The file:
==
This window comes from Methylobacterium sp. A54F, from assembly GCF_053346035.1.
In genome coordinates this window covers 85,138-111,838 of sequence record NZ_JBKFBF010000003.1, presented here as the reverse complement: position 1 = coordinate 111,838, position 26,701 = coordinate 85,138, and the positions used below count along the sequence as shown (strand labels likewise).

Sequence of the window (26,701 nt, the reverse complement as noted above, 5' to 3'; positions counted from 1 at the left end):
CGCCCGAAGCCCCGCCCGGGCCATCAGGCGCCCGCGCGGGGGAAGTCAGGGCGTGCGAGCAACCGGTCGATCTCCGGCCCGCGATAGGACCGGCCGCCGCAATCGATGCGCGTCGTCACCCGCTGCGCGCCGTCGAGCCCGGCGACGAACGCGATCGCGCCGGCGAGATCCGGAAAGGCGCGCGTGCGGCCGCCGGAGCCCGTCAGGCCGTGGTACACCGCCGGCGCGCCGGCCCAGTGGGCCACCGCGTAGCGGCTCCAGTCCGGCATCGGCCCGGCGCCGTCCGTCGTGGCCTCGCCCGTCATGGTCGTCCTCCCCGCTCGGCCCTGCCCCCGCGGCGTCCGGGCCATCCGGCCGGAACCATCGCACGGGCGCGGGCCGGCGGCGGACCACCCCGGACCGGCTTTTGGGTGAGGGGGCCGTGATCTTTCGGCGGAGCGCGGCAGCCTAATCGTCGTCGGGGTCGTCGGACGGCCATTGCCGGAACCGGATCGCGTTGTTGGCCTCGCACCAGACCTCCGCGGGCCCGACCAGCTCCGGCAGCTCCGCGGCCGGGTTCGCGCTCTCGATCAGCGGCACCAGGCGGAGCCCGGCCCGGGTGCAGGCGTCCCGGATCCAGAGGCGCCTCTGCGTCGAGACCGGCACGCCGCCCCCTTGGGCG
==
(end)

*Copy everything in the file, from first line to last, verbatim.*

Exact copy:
This window comes from Methylobacterium sp. A54F, from assembly GCF_053346035.1.
In genome coordinates this window covers 85,138-111,838 of sequence record NZ_JBKFBF010000003.1, presented here as the reverse complement: position 1 = coordinate 111,838, position 26,701 = coordinate 85,138, and the positions used below count along the sequence as shown (strand labels likewise).

Sequence of the window (26,701 nt, the reverse complement as noted above, 5' to 3'; positions counted from 1 at the left end):
CGCCCGAAGCCCCGCCCGGGCCATCAGGCGCCCGCGCGGGGGAAGTCAGGGCGTGCGAGCAACCGGTCGATCTCCGGCCCGCGATAGGACCGGCCGCCGCAATCGATGCGCGTCGTCACCCGCTGCGCGCCGTCGAGCCCGGCGACGAACGCGATCGCGCCGGCGAGATCCGGAAAGGCGCGCGTGCGGCCGCCGGAGCCCGTCAGGCCGTGGTACACCGCCGGCGCGCCGGCCCAGTGGGCCACCGCGTAGCGGCTCCAGTCCGGCATCGGCCCGGCGCCGTCCGTCGTGGCCTCGCCCGTCATGGTCGTCCTCCCCGCTCGGCCCTGCCCCCGCGGCGTCCGGGCCATCCGGCCGGAACCATCGCACGGGCGCGGGCCGGCGGCGGACCACCCCGGACCGGCTTTTGGGTGAGGGGGCCGTGATCTTTCGGCGGAGCGCGGCAGCCTAATCGTCGTCGGGGTCGTCGGACGGCCATTGCCGGAACCGGATCGCGTTGTTGGCCTCGCACCAGACCTCCGCGGGCCCGACCAGCTCCGGCAGCTCCGCGGCCGGGTTCGCGCTCTCGATCAGCGGCACCAGGCGGAGCCCGGCCCGGGTGCAGGCGTCCCGGATCCAGAGGCGCCTCTGCGTCGAGACCGGCACGCCGCCCCCTTGGGCG